The following is a guest blog post by Caroline E. Janney, author of Ends of War: The Unfinished Fight of Lee’s Army after Appomattox. In this dramatic new history of the weeks and months after Appomattox, Caroline E. Janney reveals that Lee’s surrender was less an ending than the start of an interregnum marked by military and political uncertainty, legal and logistical confusion, and continued outbursts of violence. Janney takes readers from the deliberations of government and military authorities to the ground-level experiences of common soldiers.
Happy belated Book Birthday to Ends of War, officially on sale now!
One hundred and fifty-nine years ago, on September 22, 1863, President Abraham Lincoln issued the preliminary emancipation proclamation. The final proclamation went into effect on January 1, 1863, freeing enslaved people in the portions of the Confederacy not controlled by United States troops. But as Black men and women as well as historians have long understood, the Emancipation Proclamation was but one piece of the process of emancipation – a process that would extend well beyond the surrender of Lee’s Confederate army at Appomattox on April 9, 1865.
Emancipation had not been one of the terms of surrender and had not yet been secured by the Thirteenth Amendment’s ratification. While most slave owners bitterly conceded they were no longer entitled to control the flesh of other humans, at least some Confederate soldiers remained intent on protecting their property. Only days after the surrender, cavalry adjutant Robert Hubard of Buckingham County, Virginia, attempted to hide both horses and “3 or 4 Negroes” from occupying Union troops. Maj. Henry Kyd Douglas, still fuming that his “boy, Buck,” had absconded from Appomattox with his horse and personal baggage, later wrote that his first purpose upon leaving the surrender field was “to go in search of my man and my properties.” Even in defeat, these men failed to acknowledge the Emancipation Proclamation. For them it had been a moot point.
While Confederate soldiers sought to protect their human property, the presence of United States Colored Troops served as a stark reminder of both slavery’s demise and the rise of a new social order for white southerners. The greatest nightmare of white southerners, slaveholders and non-slaveholders alike, had long been that of a slave uprising. For many Confederates, the USCT represented just this: armed Black men sent into the South with northern sanction to kill white men, a fear that had escalated after Confederates surrendered their weapons. Paroled Confederates clearly felt the reversal of antebellum power. Upon reaching Petersburg on April 17, chaplain William Wiatt asserted he had been “grossly insulted by a Negro soldier.” The next day at City Point, he was again “insulted again by a Negro soldier.” Such was not the deference white men expected from African Americans.
While some of Lee’s men complained about Black soldiers, others later claimed to have responded with deadly force. When Pvt. Hartwell Koon of Finegan’s Florida Brigade accused a USCT sentinel of kicking him while the parolees awaited an ocean transport at City Point, tensions quickly escalated. Another Floridian struck the Black soldier in retaliation before an officer, who had been allowed to retain his sidearms per the surrender terms, ran his sword clear through the Black guard. Such actions might have been overlooked by Confederate authorities, but the paroled soldiers realized that in a post-Appomattox world, they could be charged with war crimes by the U.S. government. They hurried back to a nearby ship to avoid getting caught, but escaping without penalty must have emboldened the band of Floridians. Still waiting for their ship to depart City Point on April 17, they ventured ashore, where they learned of Lincoln’s assassination. Seeing the rebels amid the mourning services, several African Americans minced no words, cursing the parolees “in a very vile language.” Again, the Floridians claimed to respond with deadly violence, David L. Geer of the 5th Florida recalling years later that “some of the boys strung up those coons on the pickets that made the fence around the park.” Evading punishment once more, they climbed aboard the U.S. transport Wilmington on April 22, bound for Savannah.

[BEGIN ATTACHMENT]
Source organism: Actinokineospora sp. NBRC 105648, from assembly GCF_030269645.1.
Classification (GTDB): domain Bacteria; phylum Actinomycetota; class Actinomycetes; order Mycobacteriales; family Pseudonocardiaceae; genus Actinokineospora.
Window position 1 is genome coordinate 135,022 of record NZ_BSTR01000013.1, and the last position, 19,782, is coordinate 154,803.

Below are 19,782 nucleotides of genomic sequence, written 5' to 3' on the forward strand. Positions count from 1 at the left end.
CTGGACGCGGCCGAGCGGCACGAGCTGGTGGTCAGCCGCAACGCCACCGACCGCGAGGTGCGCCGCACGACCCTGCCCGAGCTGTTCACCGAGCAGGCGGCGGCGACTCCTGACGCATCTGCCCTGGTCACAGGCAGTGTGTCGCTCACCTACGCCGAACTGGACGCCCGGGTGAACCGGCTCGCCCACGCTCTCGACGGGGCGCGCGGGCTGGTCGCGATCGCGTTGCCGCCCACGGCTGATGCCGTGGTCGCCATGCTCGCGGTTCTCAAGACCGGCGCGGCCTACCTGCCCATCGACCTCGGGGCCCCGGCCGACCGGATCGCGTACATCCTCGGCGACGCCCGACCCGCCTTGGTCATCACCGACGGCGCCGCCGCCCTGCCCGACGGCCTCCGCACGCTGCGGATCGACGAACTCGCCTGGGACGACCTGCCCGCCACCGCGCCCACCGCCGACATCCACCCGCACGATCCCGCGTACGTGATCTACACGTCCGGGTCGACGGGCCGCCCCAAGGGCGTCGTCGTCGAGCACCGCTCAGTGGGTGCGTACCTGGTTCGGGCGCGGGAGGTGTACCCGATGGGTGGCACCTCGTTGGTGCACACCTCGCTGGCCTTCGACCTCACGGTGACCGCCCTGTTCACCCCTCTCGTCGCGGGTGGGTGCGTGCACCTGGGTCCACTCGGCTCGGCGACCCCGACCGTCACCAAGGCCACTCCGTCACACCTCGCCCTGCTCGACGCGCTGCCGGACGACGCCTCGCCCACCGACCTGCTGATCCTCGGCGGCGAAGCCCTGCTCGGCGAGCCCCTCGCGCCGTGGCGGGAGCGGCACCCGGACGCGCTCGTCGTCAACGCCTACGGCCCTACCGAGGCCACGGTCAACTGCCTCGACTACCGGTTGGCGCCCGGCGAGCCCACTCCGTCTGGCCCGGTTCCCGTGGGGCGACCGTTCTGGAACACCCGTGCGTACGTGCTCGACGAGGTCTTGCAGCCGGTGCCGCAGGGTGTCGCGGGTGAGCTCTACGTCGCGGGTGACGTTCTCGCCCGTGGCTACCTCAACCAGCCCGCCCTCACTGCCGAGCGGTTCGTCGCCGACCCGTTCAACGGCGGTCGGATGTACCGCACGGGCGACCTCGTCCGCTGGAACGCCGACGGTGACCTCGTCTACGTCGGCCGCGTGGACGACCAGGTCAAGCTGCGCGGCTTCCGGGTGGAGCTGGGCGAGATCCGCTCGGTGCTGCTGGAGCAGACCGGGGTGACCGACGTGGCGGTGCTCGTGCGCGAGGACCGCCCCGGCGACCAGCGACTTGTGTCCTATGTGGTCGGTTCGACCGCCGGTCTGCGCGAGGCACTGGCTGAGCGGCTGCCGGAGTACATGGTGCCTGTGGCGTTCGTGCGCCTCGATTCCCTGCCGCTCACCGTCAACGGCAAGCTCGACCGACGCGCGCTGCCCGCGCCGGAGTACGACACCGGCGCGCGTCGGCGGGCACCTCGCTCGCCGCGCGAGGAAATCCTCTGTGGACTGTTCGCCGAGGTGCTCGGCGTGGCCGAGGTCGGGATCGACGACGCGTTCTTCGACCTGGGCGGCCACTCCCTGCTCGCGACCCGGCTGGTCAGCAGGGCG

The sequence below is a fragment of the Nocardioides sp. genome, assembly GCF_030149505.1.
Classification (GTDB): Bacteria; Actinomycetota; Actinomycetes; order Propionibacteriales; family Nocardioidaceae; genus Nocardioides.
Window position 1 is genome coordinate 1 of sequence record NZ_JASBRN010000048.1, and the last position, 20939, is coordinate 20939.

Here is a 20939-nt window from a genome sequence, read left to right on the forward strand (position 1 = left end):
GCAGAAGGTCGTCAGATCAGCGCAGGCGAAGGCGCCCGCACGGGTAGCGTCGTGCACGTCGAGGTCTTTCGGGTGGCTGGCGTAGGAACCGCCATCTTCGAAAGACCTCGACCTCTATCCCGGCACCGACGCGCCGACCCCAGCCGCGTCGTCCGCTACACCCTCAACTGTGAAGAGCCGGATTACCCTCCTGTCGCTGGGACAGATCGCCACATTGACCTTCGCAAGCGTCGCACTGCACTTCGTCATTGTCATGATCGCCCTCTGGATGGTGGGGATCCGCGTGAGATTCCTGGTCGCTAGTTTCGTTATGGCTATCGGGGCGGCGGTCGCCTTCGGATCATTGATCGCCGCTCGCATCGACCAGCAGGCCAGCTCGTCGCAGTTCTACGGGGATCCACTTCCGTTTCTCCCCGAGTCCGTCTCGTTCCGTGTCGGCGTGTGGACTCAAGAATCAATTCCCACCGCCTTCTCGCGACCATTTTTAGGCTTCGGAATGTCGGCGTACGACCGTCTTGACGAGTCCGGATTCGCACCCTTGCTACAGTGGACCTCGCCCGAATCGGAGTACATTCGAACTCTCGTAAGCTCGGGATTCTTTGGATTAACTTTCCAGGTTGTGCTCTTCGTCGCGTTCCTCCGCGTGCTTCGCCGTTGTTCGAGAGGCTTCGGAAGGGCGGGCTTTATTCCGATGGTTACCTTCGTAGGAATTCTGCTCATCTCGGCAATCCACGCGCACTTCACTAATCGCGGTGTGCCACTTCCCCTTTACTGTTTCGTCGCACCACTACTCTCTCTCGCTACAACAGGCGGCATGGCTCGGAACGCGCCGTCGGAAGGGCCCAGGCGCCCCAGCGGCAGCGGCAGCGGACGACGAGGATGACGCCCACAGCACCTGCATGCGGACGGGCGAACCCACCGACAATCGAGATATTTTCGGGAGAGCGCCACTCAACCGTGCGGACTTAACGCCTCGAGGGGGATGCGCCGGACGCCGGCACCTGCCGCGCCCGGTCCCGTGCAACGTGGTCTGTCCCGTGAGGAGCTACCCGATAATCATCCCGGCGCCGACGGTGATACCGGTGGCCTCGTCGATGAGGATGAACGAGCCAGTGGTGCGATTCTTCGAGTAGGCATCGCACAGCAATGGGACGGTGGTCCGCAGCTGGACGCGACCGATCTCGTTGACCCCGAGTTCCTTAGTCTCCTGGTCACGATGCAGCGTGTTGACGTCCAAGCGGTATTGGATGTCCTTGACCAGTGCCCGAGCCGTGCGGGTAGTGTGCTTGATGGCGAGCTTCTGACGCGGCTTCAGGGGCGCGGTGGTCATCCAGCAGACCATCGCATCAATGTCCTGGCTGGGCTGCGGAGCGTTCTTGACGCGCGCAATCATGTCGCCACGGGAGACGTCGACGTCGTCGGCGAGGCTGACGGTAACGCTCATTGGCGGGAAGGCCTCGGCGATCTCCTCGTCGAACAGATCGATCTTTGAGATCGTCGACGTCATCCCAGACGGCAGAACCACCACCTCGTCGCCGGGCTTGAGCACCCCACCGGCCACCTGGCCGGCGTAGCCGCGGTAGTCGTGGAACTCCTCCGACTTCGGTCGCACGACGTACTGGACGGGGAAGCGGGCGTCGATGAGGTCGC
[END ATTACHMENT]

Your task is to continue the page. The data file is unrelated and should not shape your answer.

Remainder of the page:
On its face, Geer’s account seems improbable. Even if the Confederate soldiers were armed, the enlisted men would not have been, whereas the Black soldier would have had a gun. Moreover, it is unlikely that such brutalities would not have been noticed by white Union soldiers. If Geer fabricated the account decades later, that is significant in itself.
But evidence does exist of Confederate soldiers murdering Union soldiers. From Richmond in late April, Thomas Morris Chester reported that “rebel officers continue to strut about in the uniform in which they delighted to murder Union soldiers, in a spirit which is almost beyond the degree of loyal forbearance.” There were likewise several cases of white southerners tried by military commissions in the spring of 1865 for assaulting and murdering Black soldiers.
Given the centrality of violence to slavery, it is little wonder that defeated white southern men resorted to deadly force in response to what they perceived as the slightest provocation from Black men who now held positions of authority—and guns. Yet these violent encounters also underscored the degree to which wartime atrocities by Confederates against the USCT continued after April 9, 1865.
Caroline E. Janney is the John L. Nau III Professor in the History of the American Civil War and Director of the John L. Nau III Center for Civil War History at the University of Virginia.